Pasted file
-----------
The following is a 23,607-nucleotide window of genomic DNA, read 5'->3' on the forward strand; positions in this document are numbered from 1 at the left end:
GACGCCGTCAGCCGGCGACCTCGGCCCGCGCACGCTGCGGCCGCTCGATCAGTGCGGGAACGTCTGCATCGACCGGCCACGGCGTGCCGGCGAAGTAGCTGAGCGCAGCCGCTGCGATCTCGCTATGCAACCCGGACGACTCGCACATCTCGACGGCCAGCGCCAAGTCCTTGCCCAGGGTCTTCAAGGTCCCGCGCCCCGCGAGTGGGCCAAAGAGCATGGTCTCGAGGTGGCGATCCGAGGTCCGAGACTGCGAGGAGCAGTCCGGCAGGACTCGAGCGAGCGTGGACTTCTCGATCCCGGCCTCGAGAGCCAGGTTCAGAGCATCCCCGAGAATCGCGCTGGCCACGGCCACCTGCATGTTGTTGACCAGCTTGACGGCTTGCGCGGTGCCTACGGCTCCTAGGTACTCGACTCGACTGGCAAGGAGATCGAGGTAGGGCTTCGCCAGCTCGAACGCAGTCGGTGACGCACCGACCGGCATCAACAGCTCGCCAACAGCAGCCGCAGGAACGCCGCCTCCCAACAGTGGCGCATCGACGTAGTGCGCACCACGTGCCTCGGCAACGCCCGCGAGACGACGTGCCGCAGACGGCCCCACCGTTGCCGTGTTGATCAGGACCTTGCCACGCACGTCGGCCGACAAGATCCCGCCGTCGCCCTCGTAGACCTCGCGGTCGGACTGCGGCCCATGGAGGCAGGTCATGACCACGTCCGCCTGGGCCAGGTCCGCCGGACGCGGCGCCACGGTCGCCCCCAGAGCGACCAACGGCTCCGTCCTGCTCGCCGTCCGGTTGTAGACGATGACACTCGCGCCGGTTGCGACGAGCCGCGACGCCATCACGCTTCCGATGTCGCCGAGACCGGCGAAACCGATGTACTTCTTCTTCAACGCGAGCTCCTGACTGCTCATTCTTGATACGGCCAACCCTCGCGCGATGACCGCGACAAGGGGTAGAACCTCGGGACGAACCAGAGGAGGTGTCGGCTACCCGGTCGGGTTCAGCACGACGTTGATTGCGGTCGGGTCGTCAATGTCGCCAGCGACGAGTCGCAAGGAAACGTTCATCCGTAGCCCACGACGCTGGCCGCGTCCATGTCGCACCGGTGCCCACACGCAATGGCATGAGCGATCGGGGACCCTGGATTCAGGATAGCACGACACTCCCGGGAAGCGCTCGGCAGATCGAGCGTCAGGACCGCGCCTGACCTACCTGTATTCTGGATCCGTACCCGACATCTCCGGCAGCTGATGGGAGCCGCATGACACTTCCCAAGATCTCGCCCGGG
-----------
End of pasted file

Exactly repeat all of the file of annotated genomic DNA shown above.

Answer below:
The following is a 23,607-nucleotide window of genomic DNA, read 5'->3' on the forward strand; positions in this document are numbered from 1 at the left end:
GACGCCGTCAGCCGGCGACCTCGGCCCGCGCACGCTGCGGCCGCTCGATCAGTGCGGGAACGTCTGCATCGACCGGCCACGGCGTGCCGGCGAAGTAGCTGAGCGCAGCCGCTGCGATCTCGCTATGCAACCCGGACGACTCGCACATCTCGACGGCCAGCGCCAAGTCCTTGCCCAGGGTCTTCAAGGTCCCGCGCCCCGCGAGTGGGCCAAAGAGCATGGTCTCGAGGTGGCGATCCGAGGTCCGAGACTGCGAGGAGCAGTCCGGCAGGACTCGAGCGAGCGTGGACTTCTCGATCCCGGCCTCGAGAGCCAGGTTCAGAGCATCCCCGAGAATCGCGCTGGCCACGGCCACCTGCATGTTGTTGACCAGCTTGACGGCTTGCGCGGTGCCTACGGCTCCTAGGTACTCGACTCGACTGGCAAGGAGATCGAGGTAGGGCTTCGCCAGCTCGAACGCAGTCGGTGACGCACCGACCGGCATCAACAGCTCGCCAACAGCAGCCGCAGGAACGCCGCCTCCCAACAGTGGCGCATCGACGTAGTGCGCACCACGTGCCTCGGCAACGCCCGCGAGACGACGTGCCGCAGACGGCCCCACCGTTGCCGTGTTGATCAGGACCTTGCCACGCACGTCGGCCGACAAGATCCCGCCGTCGCCCTCGTAGACCTCGCGGTCGGACTGCGGCCCATGGAGGCAGGTCATGACCACGTCCGCCTGGGCCAGGTCCGCCGGACGCGGCGCCACGGTCGCCCCCAGAGCGACCAACGGCTCCGTCCTGCTCGCCGTCCGGTTGTAGACGATGACACTCGCGCCGGTTGCGACGAGCCGCGACGCCATCACGCTTCCGATGTCGCCGAGACCGGCGAAACCGATGTACTTCTTCTTCAACGCGAGCTCCTGACTGCTCATTCTTGATACGGCCAACCCTCGCGCGATGACCGCGACAAGGGGTAGAACCTCGGGACGAACCAGAGGAGGTGTCGGCTACCCGGTCGGGTTCAGCACGACGTTGATTGCGGTCGGGTCGTCAATGTCGCCAGCGACGAGTCGCAAGGAAACGTTCATCCGTAGCCCACGACGCTGGCCGCGTCCATGTCGCACCGGTGCCCACACGCAATGGCATGAGCGATCGGGGACCCTGGATTCAGGATAGCACGACACTCCCGGGAAGCGCTCGGCAGATCGAGCGTCAGGACCGCGCCTGACCTACCTGTATTCTGGATCCGTACCCGACATCTCCGGCAGCTGATGGGAGCCGCATGACACTTCCCAAGATCTCGCCCGGG